There are, thankfully, various genres that, to a greater and lesser extent, do away with the obliteration of music by decibels and pure rhythm. Jazz does it to at least a small extent, but while I have no idea what live jazz was like sixty or eighty years ago, modern jazz is much too loud, and usually much too non-sensical to have much cultural cache in today's world. Jazz has not been truly revolutionary in nearly ninety years, it reached the peak of its achievement almost eighty years ago, and there is no large swath of the earth where jazz truly influenced musical discourse in more than fifty years. I can understand the impetus to hear bands like the Preservation Hall Jazz Band and the Lincoln Center Jazz Orchestra. It's like hearing the Vienna Philharmonic play Mozart or Schubert the Leipzig Gewandhaus play Bach or Mendelssohn - it may be a warped copy of the original, and the original musical revelation experienced by generations past can never be had again, but careful listening still reminds us exactly what was revelatory about it. The same decadent urges that by-and-large long since spoiled classical music have done the same to Jazz. To be sure, there are good creators of jazz out there in America - but are any of them anything more than good? Have any of them caused revolution and revelation to anything more than a small coiterie? Will any of them change the curvature of the earth? Could they ever? If you listen to Esperanza Spalding or Robert Glasper, you immediately hear the overwhelming influence of other genres that have long since superceded jazz in relevance: Soul, Funk, Hip-Hop. Some jazz musicians, particularly dogmatic ones, allege that Free Jazz is the way forward. But free jazz, like atonal composition, is really just a moment in time that prevents anyone enamored by it from having to deal with the realities of the present. Just as atonality began to be a stale idea by World War I, free jazz began to be stale by the late 60's.The world demanded something else, but its adherents would rather play nonsense than listen to more contemporary sounds of the world. Virtually anybody but a true believer can see that both as they're currently practiced are musical embarrassments - a musician's pure id vomited into sound. And even free jazz is preferable to most of what passes for the most avant-garde atonal classical compositions - which, but for the different instrumental combinations (usually), would sound pretty much identical to free jazz, but what free jazz musicians can accomplish in a half-hour, avant-garde classical composers take months if not years to put on the page. It's fine for people who like it - the sounds undeniably can have a certain mysteriousness to them, but to pretend that this music is anything but a grotesquely insufficient response to horror of modern musical noise would be laughable if so many millions of dollars weren't spent to train musicians to do exactly this.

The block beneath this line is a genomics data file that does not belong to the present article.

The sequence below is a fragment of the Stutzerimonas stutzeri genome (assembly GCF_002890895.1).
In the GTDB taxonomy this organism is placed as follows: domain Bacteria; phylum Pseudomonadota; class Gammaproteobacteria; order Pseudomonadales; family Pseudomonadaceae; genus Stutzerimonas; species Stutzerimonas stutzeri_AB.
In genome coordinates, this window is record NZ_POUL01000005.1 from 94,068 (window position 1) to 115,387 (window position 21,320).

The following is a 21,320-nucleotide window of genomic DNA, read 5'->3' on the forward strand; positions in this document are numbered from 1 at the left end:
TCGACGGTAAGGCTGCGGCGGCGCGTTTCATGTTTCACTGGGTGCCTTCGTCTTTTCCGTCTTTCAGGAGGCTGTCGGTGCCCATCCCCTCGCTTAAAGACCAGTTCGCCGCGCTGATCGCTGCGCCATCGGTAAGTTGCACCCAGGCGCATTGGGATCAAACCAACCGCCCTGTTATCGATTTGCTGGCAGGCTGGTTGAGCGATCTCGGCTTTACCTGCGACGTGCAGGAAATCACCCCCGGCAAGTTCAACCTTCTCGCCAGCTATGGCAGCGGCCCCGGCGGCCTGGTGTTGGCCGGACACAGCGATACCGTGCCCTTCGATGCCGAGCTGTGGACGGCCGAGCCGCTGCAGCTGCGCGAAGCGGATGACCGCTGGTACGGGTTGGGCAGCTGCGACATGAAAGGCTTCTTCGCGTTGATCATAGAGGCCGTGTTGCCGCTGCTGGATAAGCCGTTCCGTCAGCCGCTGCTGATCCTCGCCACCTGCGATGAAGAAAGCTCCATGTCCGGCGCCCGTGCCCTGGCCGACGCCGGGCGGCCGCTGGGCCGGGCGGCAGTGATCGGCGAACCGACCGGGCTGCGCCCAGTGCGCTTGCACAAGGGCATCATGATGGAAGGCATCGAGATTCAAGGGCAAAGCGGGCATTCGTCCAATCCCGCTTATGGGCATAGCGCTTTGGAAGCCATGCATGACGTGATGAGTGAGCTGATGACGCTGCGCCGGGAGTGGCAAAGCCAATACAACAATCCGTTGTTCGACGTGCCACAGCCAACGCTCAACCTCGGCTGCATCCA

(Newgrass, or in this case, Bob Dylan, done up with slick, vapid packaging as though it were an advertisement for tattoos and vintage clothing)

Lately, I've begun to play and hang around with a lot of bluegrass circles. To at least some extent, I do enjoy bluegrass. In some ways, it's a very human, relatively quiet, moving music. But I think I enjoy the humaneness of people who live a 'bluegrass lifestyle' much more than I actually enjoy listening to it. When I listen to bluegrass and its related genres for more than a few minutes at a time, it strikes me that this beauty is vapid as hell. The music is pretty, but is there any depth to this music? Surely, I understand, there is some depth to the original generation like Bill Monroe, the Stanley Brothers, Earle ScruggsDoc Watson, when Bluegrass was something new and fascinating. I can understand why people want to preserve the original tunes. What I can't understand is how much enthusiasm there is for new bluegrass music. As far as I can tell, it's just not that good... The 'pretty' songwriting of Gillian Welch and Alison Krauss  and Neko Case  and Sara Watkins seems to me the usual vapid sentiments about romantic love, couched in lyrics that are almost completely non-sensical which some fans no doubt mistaken for depth (though Sara Watkins, to her credit, seems to have at least a bit more substance than the others). Ricky Skaggs and Emmylou Harris are more comprehensible, but no less vapid in what they express.

I think I've begun to realize what turns me off of the bluegrass scene and music. It has so little to offer those of us who need comfort in real darkness. With some obvious exceptions, it is fundamentally major key music for the major key sentiments of major key people. It's a music about what it's like to live a well-adjusted life, with no problem more substantial than a lover's quarrel. The vision it conjures can be tantalizing, but when it conjures that vision (and bluegrass didn't used to), it became vapid, bought and paid for, domesticated, utterly safe music for safe people. Like what we somewhat falsely in America called 'folk music' before it, it seems to be magnet for radical politics. But in these cases, radical politics is an anesthetic, preventing them from having to face the essential tragedy of human existence. It can be beautiful music that conjures pastoral landscapes and living close to the earth, but the pastoral landscapes at the river's has so little to say about the eruptive power of nature, too great for any human to bear.

But then there was the time I found gypsy music, and Orchester Prazevica...